COMPAS (software)

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COMPAS, an acronym for Correctional Offender Management Profiling for Alternative Sanctions, is a case management and decision support tool developed and owned by Northpointe (now Equivant) used by U.S. courts to assess the likelihood of a defendant becoming a recidivist.[1][2]

COMPAS has been used by the U.S. states of New York, Wisconsin, California, Florida's Broward County, and other jurisdictions.[3]

Risk Assessment[edit]

The COMPAS software uses an algorithm to assess potential recidivism risk. Northpointe created risk scales for general and violent recidivism, and for pretrial misconduct. According to the COMPAS Practitioner's Guide, the scales were designed using behavioral and psychological constructs "of very high relevance to recidivism and criminal careers."[4]

  • Pretrial Release Risk scale: Pretrial risk is a measure of the potential for an individual to fail to appear and/or to commit new felonies while on release. According to the research that informed the creation of the scale, "current charges, pending charges, prior arrest history, previous pretrial failure, residential stability, employment status, community ties, and substance abuse" are the most significant indicators affecting pretrial risk scores.[4]
  • General Recidivism scale: The General Recidivism scale is designed to predict new offenses upon release, and after the COMPAS assessment is given. The scale uses an individual's criminal history and associates, drug involvement, and indications of juvenile delinquency.[5]
  • Violent Recidivism scale: The Violent Recidivism score is meant to predict violent offenses following release. The scale uses data or indicators that include a person's "history of violence, history of non-compliance, vocational/educational problems, the person’s age-at-intake and the person’s age-at-first-arrest."[6]

The Violent Recidivism Risk Scale is calculated as follows:

where is the violent recidivism risk score, is a weight multiplier, is current age, is the age at first arrest, is the history of violence, is vocation education level, and is history of noncompliance. The weight, , is "determined by the strength of the item’s relationship to person offense recidivism that we observed in our study data."[7]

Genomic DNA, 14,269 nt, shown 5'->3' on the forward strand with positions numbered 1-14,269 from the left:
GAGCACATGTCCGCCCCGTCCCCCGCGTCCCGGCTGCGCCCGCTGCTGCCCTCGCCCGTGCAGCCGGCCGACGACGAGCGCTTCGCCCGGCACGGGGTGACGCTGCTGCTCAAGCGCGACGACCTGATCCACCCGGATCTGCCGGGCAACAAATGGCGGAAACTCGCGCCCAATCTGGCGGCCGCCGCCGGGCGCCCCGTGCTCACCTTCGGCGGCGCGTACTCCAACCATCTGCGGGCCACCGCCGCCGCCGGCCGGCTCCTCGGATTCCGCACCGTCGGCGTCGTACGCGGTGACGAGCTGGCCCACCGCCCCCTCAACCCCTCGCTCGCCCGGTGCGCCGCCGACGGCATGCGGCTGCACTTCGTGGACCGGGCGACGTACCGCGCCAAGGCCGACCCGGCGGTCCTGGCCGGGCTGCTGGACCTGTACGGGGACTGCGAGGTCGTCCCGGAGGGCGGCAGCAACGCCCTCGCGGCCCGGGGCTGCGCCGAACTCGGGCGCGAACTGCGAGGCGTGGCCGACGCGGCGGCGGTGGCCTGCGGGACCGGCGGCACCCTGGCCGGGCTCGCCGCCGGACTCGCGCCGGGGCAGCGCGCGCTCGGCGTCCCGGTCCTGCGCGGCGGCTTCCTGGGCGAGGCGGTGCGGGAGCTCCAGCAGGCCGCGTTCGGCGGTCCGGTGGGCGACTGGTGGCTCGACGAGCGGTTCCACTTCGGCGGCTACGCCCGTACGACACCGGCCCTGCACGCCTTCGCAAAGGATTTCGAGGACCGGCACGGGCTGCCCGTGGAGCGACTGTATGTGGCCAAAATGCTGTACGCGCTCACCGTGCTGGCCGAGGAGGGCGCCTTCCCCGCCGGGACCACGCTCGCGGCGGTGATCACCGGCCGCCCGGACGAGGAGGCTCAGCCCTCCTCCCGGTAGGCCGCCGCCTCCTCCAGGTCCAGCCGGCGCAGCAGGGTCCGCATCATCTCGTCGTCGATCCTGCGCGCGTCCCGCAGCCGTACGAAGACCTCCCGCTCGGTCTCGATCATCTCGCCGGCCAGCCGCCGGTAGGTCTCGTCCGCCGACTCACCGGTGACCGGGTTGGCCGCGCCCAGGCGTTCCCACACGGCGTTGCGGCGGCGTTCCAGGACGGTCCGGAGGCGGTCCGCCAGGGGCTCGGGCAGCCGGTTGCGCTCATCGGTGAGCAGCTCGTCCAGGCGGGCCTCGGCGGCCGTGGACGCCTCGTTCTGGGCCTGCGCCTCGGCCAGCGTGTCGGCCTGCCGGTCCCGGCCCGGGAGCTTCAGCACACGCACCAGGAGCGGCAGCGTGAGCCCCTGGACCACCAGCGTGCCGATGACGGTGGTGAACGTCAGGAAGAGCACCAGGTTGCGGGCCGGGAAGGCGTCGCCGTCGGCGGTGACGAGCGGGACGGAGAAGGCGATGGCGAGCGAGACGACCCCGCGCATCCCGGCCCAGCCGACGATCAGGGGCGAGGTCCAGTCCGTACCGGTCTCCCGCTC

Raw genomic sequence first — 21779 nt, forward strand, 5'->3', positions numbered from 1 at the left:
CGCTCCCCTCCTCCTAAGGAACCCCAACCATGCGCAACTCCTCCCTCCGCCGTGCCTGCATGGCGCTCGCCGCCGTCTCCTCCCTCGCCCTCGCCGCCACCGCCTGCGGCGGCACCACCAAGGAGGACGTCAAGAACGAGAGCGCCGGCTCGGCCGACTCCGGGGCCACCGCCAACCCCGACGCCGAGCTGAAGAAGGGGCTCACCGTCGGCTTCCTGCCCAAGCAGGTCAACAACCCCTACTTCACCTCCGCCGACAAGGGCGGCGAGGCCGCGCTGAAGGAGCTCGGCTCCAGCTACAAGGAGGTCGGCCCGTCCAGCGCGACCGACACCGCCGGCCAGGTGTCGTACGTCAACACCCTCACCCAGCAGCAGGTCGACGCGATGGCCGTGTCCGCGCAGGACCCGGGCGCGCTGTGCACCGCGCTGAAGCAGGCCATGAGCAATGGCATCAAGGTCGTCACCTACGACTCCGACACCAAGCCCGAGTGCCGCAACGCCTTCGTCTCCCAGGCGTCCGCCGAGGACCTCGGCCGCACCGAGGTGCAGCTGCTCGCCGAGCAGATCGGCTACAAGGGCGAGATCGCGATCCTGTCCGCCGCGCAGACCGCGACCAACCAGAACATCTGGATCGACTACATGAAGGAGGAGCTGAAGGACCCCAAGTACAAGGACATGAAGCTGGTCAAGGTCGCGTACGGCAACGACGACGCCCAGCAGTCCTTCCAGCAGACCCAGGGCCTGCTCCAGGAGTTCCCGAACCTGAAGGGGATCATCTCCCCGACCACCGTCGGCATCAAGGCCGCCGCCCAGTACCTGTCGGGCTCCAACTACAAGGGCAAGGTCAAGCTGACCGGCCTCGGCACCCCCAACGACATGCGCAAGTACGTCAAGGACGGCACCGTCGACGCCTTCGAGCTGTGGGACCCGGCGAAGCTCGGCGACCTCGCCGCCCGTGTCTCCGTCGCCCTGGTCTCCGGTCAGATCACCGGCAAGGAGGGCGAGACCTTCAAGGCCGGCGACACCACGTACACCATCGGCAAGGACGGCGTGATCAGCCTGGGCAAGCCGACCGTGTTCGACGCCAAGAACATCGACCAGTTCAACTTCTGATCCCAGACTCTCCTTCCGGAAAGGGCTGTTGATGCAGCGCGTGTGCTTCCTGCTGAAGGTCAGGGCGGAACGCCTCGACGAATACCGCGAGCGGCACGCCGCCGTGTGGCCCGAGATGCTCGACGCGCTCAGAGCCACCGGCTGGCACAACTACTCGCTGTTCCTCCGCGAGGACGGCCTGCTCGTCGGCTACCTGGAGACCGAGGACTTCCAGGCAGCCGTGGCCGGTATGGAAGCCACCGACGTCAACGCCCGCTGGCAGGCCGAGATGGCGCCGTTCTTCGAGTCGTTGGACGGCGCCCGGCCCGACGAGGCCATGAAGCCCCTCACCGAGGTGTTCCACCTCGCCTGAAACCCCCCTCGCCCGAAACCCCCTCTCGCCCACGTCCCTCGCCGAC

Critiques and legal rulings[edit]

In July 2016, the Wisconsin Supreme Court ruled that COMPAS risk scores can be considered by judges during sentencing, but there must be warnings given to the scores to represent the tool's "limitations and cautions."[3]

A general critique of the use of proprietary software such COMPAS is that since the algorithms it uses are trade secrets, they cannot be examined by the public and affected parties which may be a violation of due process. Additionally, simple, transparent and more interpretable algorithms (such as linear regression) have been shown to perform predictions approximately as well as the COMPAS algorithm.[8][9][10][11]

Another general criticism of machine-learning based algorithms is since they are data-dependent if the data are biased, the software will likely yield biased results.[12][page needed]

Accuracy[edit]

In 2016, Julia Angwin was co-author of a ProPublica investigation of the algorithm.[13] The team found that “blacks are almost twice as likely as whites to be labeled a higher risk but not actually re-offend,” whereas COMPAS “makes the opposite mistake among whites: They are much more likely than blacks to be labeled lower-risk but go on to commit other crimes.”[13][8][14] They also found that only 20 percent of people predicted to commit violent crimes actually went on to do so.[13]